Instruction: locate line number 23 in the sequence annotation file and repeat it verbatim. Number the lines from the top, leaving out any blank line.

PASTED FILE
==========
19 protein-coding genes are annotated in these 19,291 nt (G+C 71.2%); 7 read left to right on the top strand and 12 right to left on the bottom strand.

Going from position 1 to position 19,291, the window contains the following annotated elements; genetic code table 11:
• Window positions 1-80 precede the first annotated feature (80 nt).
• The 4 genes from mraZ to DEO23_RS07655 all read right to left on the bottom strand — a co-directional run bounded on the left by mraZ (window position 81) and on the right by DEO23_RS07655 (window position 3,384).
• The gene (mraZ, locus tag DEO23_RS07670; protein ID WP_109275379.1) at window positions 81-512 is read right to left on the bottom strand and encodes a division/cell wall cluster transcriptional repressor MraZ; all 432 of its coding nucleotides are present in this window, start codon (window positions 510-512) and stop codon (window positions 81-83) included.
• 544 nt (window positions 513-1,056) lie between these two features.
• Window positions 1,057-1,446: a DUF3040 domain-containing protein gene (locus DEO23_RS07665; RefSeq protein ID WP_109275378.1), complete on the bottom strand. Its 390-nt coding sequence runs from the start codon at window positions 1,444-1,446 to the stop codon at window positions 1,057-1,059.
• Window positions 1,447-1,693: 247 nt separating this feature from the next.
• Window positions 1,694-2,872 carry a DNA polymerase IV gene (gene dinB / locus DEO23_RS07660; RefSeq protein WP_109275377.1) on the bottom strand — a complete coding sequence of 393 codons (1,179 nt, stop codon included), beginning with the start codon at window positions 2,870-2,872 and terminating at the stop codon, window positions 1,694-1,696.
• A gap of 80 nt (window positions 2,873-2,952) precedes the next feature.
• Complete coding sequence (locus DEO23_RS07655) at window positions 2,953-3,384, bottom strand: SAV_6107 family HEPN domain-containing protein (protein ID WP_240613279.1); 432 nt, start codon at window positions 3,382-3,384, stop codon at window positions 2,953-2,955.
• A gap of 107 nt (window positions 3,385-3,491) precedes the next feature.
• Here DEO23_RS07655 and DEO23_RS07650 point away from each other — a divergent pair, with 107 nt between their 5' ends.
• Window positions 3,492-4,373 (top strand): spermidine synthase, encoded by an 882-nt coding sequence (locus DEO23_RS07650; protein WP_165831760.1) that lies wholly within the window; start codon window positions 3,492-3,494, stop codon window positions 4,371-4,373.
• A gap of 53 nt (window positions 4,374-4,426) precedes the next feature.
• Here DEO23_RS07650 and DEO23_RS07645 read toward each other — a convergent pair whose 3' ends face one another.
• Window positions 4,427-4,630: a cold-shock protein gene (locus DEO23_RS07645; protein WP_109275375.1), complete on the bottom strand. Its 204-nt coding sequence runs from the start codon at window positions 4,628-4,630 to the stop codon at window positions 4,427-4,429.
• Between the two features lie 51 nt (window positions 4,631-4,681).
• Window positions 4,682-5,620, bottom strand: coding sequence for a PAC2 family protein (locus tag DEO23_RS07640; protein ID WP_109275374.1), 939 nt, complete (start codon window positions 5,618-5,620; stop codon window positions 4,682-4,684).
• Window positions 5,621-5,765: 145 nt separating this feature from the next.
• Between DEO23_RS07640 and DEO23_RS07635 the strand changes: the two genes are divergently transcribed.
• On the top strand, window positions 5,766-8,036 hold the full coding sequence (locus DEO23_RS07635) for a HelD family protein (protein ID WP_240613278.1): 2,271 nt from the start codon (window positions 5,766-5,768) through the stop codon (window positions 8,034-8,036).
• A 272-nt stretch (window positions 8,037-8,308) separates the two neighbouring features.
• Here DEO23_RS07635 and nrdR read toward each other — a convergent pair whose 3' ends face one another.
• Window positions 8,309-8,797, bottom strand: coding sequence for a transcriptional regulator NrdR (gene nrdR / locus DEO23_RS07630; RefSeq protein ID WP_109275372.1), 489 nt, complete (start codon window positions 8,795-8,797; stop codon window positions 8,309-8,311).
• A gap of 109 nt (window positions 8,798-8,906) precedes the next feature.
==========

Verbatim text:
• A 272-nt stretch (window positions 8,037-8,308) separates the two neighbouring features.